used by blm to promote his own interests
and then thrust aside. Irby, Shetland Farley i
died despising blm because of bis treachery i
to ibem and to tbe people. I am now In bis <
way and because be has fulled to strike me
down be Incites you to attempt to strangle <
me, and at tbe same time to destroy a while
primary, to bis advocacy of which he owed
much of tbe best of his early following. Party
principles are fixed and to tbe principles !
ol tbe democratic party I have been uniformly
lailbful. Party policies are determined l
from time to time by party elections and con- i
ventlons, and no man nor body of men has
tbe power to say between those elections i
what policies shall be tbe tests of party loyal- <
senator uiimtiu IB ttsauiuiuK tun prmu?i?tive
of supreme boss and dictator to say
who sball or shall not be regarded as a democrat
next year. I do not concede any such
power to blm nor to you. He, nor all of your
committee together, has not the power to
exclnde from candidacy nor the polls at the
democratic primary the humblest citizen ol
South Carolina who declares himself to be r
democrat and pledges himself to support the
party nominees. Suppose In 1890, the executive
committee of the State had ruled out ol 1
the party all who engaged id the "Farmers'
Movement?" Suppose two years later It bad
excluded all who favored the Sub-Treasury
Idea? Such action would have been nnjust
tyrannical and Insulting to thousands of
good citizens and democrats, but not more so
than this proceeding of yours.
where did tillman get the money.
In bis double character as prosecuting witness
and attorney against me, Senator Tillman
Is reported as saying belore your committee
that I have voted with the republicans
"In Important matters" and that he has
seen me conferring wltb republican senators.
As I will show by the records be himself frequently
voted with tbe republicans "in important
matters," as all other democratic
senators have done from time to time. It is
frequently necessary, proper and courteous
to confer with members of tbe opposite party,
as he knows and as every man ol practical
sense knows. These expressions of bis are
attemps to take advanisge ol credulity and
igooranre. I do not think there is a man In
WOULD UHIUUUH BU IKUUIHUI UW IU ue reaiij tiecelved
by them. He can not put me under
suspicion as be has put himself by bis own
acts. 1 bave not In public ofllce retrograded
from a, perhaps, honorable bankrupcy to dishonorable
ana unexplained wealth. He and
I bave drawn the same salaries but I bave
lound it Impossible to Bave a dollar from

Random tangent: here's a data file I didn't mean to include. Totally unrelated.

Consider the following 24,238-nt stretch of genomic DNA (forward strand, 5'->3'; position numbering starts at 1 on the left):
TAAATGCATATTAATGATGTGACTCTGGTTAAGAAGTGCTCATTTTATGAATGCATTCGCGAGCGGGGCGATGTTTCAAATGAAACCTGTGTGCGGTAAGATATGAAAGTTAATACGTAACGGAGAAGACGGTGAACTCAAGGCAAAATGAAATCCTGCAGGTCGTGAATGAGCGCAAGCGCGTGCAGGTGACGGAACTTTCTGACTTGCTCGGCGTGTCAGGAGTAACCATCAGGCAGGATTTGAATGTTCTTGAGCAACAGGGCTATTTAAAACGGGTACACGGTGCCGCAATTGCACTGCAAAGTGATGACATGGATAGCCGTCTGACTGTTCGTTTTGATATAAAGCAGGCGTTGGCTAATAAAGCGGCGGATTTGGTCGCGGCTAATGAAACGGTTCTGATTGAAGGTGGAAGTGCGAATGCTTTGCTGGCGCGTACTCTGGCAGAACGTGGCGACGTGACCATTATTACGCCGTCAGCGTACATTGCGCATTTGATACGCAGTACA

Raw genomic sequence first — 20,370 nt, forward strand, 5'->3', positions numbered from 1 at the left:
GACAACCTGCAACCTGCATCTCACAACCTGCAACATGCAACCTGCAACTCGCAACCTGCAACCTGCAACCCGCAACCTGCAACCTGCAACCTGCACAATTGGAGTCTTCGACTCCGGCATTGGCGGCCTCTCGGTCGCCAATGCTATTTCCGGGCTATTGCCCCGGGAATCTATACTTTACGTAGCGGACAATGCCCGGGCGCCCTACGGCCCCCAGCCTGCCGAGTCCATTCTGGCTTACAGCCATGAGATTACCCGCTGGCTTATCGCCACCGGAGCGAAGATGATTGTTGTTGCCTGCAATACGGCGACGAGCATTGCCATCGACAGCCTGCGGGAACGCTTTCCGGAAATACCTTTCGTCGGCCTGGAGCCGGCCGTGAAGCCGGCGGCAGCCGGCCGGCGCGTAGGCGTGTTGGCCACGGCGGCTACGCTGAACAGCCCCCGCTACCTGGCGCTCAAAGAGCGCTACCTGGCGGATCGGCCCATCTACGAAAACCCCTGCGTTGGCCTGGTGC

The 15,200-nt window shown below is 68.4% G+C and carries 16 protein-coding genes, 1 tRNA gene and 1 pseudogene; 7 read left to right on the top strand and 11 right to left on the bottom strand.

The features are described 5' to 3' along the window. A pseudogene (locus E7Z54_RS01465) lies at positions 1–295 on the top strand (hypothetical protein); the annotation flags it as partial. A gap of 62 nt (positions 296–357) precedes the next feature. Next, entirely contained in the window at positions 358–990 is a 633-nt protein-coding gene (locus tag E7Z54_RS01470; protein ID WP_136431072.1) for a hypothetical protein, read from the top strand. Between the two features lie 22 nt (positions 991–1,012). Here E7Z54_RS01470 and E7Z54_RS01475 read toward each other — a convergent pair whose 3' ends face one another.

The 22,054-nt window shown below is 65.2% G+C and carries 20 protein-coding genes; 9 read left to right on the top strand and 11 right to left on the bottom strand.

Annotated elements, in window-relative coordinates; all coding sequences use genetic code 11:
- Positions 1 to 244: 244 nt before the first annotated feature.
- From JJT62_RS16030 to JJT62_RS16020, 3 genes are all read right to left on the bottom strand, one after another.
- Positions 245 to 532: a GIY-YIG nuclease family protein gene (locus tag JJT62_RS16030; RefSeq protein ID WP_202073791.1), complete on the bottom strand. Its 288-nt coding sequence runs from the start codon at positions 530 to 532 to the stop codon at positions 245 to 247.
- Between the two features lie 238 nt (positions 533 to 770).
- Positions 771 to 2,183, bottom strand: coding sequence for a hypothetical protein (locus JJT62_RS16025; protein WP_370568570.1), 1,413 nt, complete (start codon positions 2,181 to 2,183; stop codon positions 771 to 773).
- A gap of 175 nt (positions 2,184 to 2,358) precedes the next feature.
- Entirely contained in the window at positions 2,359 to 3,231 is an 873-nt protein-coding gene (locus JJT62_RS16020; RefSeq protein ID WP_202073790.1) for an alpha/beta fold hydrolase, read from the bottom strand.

mine. I bave never, however, truckled to
oorporatloDs, with the lawnlug ol a tamed
spaniel, made speeches agalDst them, then
voted for them, and accepted favors as he has
done. I have never been the sole boss and
buying agent of a newly created whiskey
trust with Its rebates of S60,0"0 to 870,000 a
year, none of which ever reached the State
treasury. I have never bad the handling of a
State bond refunding scheme with ?28,000
of commissions never yet accounted for or
A year ago Senator Tlllmau wont into
North Dakota and made speeches advocating
the re-election of a republican Senator?Mr.
Pettlgrew. Senator Tillman atid this Senator
were prominent in preventing by flllibusterlug
tactics a vote on the subsidy bill. The
newspapers said that Mr. Hill, head of the
Northern Pacific lobby against the subsidy
bill, gave Senator Tillman's friend und asso.
elate a ' tip" which paid him $450,OIK) in the
stock marker. Birds of a feather, gentlemen
of the committee, always flock together.
TILLMAN NOT A DEMOCRATIC.
Hsb Senator Tillman, prosecuting attorney
against my democracy, ever tailed to abuse
democrats and democracy? Do you know
tbat in the last two democratic national convention's
he haw supported the nomination of
Republicans? In 1896 he favored Senator
Teller for President an old line republican
and one of the bitterest foes of the South In
reconstruct Ion days. He had blmself appeared
before the convention as a competitor of
W.J. Bryau and been lgnomlniously snowed
the Executive Committee do
ence, the Democracy, or the
?Star Chamk>r Proceedings
id McLaurin's Votes ComUDder.
In 1900 he was for Towne, also a republican,
lor vice president. In tie the man
to be supreme arbiter and Judge of what is
democracy In South Carolina?
GIVE THE YOUNG MEN A CHANCE.
]n the Senate I have labored, as the records
will show, to broadeu the prosperity ol
the country, to promote the interests of my